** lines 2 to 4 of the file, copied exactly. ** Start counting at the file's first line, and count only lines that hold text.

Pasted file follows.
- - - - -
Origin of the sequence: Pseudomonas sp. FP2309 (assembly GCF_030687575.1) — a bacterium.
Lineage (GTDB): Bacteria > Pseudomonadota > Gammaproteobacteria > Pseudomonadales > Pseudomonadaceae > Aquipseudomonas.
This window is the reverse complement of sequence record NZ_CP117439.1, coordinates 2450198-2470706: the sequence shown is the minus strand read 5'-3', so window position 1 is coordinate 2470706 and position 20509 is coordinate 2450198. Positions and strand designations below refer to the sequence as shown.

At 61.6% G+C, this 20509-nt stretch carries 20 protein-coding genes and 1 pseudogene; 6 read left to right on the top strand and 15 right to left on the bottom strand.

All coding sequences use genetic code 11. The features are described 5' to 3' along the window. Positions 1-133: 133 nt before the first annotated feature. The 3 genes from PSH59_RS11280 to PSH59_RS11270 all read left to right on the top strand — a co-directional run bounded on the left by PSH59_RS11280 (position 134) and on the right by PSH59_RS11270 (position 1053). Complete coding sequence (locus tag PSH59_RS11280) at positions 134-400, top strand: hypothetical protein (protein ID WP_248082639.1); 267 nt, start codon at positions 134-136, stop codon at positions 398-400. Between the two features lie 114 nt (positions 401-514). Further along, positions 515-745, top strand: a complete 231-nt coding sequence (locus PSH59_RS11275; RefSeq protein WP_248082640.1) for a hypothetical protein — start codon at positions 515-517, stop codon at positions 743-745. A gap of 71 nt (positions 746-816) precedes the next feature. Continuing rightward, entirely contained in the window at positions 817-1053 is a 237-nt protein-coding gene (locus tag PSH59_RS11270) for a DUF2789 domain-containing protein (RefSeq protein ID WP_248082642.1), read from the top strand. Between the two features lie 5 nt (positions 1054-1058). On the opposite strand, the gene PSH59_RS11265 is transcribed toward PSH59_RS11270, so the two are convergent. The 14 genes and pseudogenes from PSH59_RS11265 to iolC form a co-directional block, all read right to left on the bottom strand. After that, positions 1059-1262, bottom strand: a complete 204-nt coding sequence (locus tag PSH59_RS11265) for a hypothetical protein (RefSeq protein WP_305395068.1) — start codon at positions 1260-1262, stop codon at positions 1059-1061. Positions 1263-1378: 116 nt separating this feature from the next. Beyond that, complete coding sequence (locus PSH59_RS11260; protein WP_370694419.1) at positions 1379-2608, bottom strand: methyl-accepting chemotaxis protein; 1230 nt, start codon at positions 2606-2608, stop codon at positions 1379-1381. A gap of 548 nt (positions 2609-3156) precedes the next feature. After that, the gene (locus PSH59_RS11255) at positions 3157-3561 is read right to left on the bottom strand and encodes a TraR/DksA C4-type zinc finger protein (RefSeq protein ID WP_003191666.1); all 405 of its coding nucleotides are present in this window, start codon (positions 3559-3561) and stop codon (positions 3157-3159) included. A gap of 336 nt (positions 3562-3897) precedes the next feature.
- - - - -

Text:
Lineage (GTDB): Bacteria > Pseudomonadota > Gammaproteobacteria > Pseudomonadales > Pseudomonadaceae > Aquipseudomonas.
This window is the reverse complement of sequence record NZ_CP117439.1, coordinates 2450198-2470706: the sequence shown is the minus strand read 5'-3', so window position 1 is coordinate 2470706 and position 20509 is coordinate 2450198. Positions and strand designations below refer to the sequence as shown.

At 61.6% G+C, this 20509-nt stretch carries 20 protein-coding genes and 1 pseudogene; 6 read left to right on the top strand and 15 right to left on the bottom strand.